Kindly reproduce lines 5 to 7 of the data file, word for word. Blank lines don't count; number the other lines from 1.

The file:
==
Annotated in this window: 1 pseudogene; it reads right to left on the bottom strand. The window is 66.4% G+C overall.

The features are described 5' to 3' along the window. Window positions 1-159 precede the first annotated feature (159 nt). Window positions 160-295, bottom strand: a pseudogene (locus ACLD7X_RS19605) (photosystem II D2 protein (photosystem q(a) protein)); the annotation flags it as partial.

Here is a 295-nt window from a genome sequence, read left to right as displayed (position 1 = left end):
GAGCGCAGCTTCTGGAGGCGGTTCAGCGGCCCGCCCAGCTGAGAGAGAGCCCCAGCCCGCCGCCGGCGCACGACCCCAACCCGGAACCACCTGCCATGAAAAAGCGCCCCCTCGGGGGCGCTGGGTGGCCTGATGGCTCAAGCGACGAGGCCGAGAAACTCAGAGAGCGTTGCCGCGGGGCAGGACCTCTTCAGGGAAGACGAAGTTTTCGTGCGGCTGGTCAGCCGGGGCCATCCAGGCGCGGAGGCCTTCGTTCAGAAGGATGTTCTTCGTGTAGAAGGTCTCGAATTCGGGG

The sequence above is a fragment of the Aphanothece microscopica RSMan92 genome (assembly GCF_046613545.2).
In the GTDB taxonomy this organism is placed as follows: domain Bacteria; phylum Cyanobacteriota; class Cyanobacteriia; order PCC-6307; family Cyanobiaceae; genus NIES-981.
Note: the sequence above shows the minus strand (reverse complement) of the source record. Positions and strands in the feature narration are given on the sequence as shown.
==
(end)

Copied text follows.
The sequence above is a fragment of the Aphanothece microscopica RSMan92 genome (assembly GCF_046613545.2).
In the GTDB taxonomy this organism is placed as follows: domain Bacteria; phylum Cyanobacteriota; class Cyanobacteriia; order PCC-6307; family Cyanobiaceae; genus NIES-981.
Note: the sequence above shows the minus strand (reverse complement) of the source record. Positions and strands in the feature narration are given on the sequence as shown.